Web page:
What has Biggs Unified done to increase school revenues? There is no mention in the Fact Flyer. The flyer does state that student enrollment in the district is approximately 650 students. Where are the ADA trends for the past 10 years (per school and class grade) and the projections for the next 10 years? What is Biggs Unified doing to recruit more students? Do we have enough classrooms to handle future demand, or do we have too many?
I support investing in new state-of-the-art “green” school buildings. I do not support throwing money at old buildings to make them appear “state-of-the-art.” New buildings are cheaper to construct, cheaper to operate, and cheaper to maintain. I also subscribe to the real estate appraisal concept of “highest and best use.” Should we be building/rebuilding schools in the same spot or should we move them to another location to maximize land use and land values? I seriously doubt that any feasibility studies with regards to “highest and best use” were ever conducted. Additionally, I support higher wages for our teachers, and for the most part understand their frustrations, but this is another topic.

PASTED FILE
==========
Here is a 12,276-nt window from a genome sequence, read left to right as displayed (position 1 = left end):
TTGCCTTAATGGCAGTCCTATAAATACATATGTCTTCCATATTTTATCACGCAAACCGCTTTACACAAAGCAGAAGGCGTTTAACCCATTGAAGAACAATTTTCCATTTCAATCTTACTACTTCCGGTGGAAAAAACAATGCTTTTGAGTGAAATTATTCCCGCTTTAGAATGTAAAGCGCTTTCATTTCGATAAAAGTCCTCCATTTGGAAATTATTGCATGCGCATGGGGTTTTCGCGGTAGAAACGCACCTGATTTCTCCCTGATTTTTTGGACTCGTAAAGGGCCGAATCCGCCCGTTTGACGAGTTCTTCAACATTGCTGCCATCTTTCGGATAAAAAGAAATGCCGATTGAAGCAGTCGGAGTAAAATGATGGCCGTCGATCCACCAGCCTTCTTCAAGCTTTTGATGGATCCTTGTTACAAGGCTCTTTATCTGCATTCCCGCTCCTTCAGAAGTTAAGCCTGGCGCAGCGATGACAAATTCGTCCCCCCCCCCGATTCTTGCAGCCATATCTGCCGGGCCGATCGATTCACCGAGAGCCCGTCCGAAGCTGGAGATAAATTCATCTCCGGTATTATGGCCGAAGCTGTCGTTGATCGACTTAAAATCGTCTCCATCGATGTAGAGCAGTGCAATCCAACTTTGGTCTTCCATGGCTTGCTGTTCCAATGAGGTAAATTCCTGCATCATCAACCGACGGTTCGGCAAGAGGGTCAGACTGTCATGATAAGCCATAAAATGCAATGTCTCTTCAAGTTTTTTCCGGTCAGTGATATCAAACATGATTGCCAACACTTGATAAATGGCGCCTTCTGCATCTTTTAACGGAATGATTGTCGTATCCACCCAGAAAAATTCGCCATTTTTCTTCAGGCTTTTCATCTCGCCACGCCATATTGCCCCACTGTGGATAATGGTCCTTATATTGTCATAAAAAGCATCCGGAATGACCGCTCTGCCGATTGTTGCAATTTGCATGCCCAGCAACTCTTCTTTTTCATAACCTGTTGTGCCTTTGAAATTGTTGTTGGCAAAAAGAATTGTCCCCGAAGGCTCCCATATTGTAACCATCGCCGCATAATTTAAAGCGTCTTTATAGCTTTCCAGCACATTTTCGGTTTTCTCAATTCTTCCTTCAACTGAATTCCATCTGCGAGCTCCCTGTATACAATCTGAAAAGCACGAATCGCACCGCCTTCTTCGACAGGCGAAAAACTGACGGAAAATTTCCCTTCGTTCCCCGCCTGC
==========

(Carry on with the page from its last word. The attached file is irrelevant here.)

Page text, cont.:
It is also time that citizens of Biggs and Gridley start thinking of a Gridley-Biggs School District merger. We already have a Gridley-Biggs Police Department, Fire Department, and Hospital that coincidently is also fighting for its financial life despite special assessments that property owners are paying. Current economic times are tough everywhere! And, they are tougher in economically challenged Biggs, and for that matter, Gridley! In the “real world,” private businesses/companies that face challenging times go broke, sell, or merge to reduce market competition and cut costs, specifically layers of unnecessary high-priced management, and to rid itself of dead real estate assets that drag profits. Biggs Unified’s senseless choice is raise taxes and not look at alternatives. While I realize that a Gridley-Biggs merger may not be a popular choice due to inflated egos, breaking with tradition, and shameless mindsets that “its government money anyway,” one can only hope of having a more efficient/lean merged school district with new state-of-the-art facilities that in the end attracts outsiders (teachers & families) to our community (Gridley-Biggs) because our schools rival the best in the nation. And, that my friends should be the goal!